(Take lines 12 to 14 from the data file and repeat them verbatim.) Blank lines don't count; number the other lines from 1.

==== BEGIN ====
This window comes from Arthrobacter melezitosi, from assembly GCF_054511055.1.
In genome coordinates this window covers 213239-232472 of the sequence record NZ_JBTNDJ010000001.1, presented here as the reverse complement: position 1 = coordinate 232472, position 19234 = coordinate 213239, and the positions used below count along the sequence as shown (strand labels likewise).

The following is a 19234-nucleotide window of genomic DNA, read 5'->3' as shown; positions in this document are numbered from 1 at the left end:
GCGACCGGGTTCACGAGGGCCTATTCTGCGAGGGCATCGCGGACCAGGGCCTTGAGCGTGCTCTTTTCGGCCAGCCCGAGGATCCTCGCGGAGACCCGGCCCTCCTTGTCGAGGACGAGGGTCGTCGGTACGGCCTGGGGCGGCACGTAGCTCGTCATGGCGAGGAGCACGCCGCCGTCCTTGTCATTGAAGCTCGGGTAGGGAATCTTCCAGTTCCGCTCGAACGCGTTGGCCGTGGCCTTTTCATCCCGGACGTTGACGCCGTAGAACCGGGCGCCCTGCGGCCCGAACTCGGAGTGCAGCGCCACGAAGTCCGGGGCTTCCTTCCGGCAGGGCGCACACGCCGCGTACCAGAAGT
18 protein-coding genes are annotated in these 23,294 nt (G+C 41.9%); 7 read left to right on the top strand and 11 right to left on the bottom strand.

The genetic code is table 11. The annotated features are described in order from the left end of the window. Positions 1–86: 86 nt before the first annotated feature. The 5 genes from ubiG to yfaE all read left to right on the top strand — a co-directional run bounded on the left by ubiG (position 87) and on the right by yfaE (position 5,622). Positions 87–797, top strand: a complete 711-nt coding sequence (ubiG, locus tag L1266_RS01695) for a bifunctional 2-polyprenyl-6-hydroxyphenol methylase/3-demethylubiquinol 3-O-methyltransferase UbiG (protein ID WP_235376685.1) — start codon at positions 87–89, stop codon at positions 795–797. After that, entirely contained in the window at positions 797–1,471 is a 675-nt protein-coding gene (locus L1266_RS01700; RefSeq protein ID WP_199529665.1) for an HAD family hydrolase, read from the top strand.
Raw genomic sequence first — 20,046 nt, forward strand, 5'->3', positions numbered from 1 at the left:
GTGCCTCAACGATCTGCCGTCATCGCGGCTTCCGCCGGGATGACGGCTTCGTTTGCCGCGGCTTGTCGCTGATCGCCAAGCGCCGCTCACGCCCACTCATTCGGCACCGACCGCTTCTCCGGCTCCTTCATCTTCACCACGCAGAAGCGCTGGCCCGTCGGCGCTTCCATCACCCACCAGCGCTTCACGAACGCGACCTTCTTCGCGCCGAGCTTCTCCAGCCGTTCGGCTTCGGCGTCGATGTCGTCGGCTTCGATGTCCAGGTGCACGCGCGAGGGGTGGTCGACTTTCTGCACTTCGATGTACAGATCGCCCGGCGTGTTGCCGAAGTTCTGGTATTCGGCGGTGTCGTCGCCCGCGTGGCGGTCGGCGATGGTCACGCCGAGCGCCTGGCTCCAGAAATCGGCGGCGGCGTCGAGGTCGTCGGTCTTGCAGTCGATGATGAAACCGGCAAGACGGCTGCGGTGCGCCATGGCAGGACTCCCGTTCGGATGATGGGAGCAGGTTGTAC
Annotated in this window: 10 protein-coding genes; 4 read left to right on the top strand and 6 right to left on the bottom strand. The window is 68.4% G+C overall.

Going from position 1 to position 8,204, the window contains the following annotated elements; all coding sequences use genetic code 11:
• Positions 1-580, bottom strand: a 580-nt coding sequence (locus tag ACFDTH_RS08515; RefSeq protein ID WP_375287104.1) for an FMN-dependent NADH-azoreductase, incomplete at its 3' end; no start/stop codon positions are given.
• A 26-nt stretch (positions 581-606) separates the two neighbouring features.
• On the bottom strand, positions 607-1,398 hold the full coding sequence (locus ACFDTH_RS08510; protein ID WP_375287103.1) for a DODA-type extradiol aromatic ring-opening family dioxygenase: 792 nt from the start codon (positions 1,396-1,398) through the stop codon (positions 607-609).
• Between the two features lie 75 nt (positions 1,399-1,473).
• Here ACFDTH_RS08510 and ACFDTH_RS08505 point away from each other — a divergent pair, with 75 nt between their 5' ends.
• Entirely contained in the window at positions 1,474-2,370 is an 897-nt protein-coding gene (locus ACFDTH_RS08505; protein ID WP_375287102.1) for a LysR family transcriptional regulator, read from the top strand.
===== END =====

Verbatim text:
• A 26-nt stretch (positions 581-606) separates the two neighbouring features.
• On the bottom strand, positions 607-1,398 hold the full coding sequence (locus ACFDTH_RS08510; protein ID WP_375287103.1) for a DODA-type extradiol aromatic ring-opening family dioxygenase: 792 nt from the start codon (positions 1,396-1,398) through the stop codon (positions 607-609).
• Between the two features lie 75 nt (positions 1,399-1,473).